The Thought Behind the Act

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NDPP
The Thought Behind the Act

The Thought Behind the Act [ An Increasingly Common 'Left']

http://revolutionaryflowerpot.blogspot.com/2009/10/thought-behind-act.html

"The fact that some in the American left can sit and have pleasant discourse with such a crowd, again, is indicative of a political mentality, whose limits of tolerance can be stretched depending on too many incidental factors; not a very reliable type of thinking if you want to create a better world free of bullies.

So what is that mentality? It is the mentality that fixes its gaze only at the discourse of power and the powerful. It assumes that politics is only about official politicians, and whatever they say and do. In this mentality, the most important factor, that which is at the heart of all politics, the people, is a mere abstraction; a placeholder in some formulae.

And in all these formulae, the people are always a function of the will and the plans of the powerful, and not independent actors. People don't have agency and can't really change their history, people don't determine anything. They are mere sheep to be herded. They are tools and shall remain so. They need to be told what's best for them. The attitude is identical with the views held by conservatives.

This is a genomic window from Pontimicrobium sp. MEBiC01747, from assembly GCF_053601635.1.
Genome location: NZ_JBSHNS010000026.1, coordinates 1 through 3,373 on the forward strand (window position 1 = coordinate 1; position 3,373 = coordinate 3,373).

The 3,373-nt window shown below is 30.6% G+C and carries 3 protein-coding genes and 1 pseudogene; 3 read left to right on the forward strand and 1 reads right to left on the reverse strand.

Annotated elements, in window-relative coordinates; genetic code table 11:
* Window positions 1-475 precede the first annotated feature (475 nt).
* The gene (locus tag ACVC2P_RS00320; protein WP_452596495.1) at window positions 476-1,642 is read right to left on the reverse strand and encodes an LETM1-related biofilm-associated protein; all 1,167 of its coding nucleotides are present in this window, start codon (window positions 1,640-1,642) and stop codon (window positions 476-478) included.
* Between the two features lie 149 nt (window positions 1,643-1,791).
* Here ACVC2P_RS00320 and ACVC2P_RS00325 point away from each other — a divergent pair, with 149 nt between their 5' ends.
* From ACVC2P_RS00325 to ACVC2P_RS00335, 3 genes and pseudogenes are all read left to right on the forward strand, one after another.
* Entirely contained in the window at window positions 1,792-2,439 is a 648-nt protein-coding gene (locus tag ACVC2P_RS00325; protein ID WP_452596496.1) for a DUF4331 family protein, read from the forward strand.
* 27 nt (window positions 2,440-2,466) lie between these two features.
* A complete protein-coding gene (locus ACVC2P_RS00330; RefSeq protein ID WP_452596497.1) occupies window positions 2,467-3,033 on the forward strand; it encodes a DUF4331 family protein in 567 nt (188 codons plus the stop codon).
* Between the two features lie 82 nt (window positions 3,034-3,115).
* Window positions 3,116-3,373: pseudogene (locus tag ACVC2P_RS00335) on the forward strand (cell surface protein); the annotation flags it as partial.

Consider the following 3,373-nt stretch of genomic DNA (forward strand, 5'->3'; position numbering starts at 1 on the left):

Since people are powerless, this view of politics must by force of logic conclude that only the powerful matter. So their intended audience is as much the powerful as it is others of their own ranks (other activists; again, not the people). Hence all the contradictory moves.

If all that matters is the will of the powerful, it follows that such leftists must intervene only at that top level, and lacking any real, organic ties to the ruling elites, they take it upon themselves to become uninvited advisor types for the power setup; of course providing advice from a more humane angle, from a more progressive perspective, since such left-seeming humans are the personification of the best of intentions, doing their best to persuade the powerful and their functionaries and planners to, for goodness' sake, act more rationally.

As if the powerful do things randomly and with no rationale, bumbling their way this way and that, in need of being advised by the well intentioned but the naive. The powerful act according to their own interests and according to the rationales that keep their power and privilege unchallenged. Pure and simple. The kind of advice they do need, they get from people who share their interests and intentions, and would be far more equipped to give better and more practical advice than any leftist would ever be able to give them.

This political mentality is shared by a lot of [Canadian], American and European leftists, as well as leftists in the global south. It has been revealing itself very clearly for some time now, as relates to the close connection that some on this kind of left have felt between themselves and an obscurantist, reactionary, theocratic dictatorship in Iran that stands against every single principle held dear by true leftists, by true democrats and true revolutionaries all over the world..."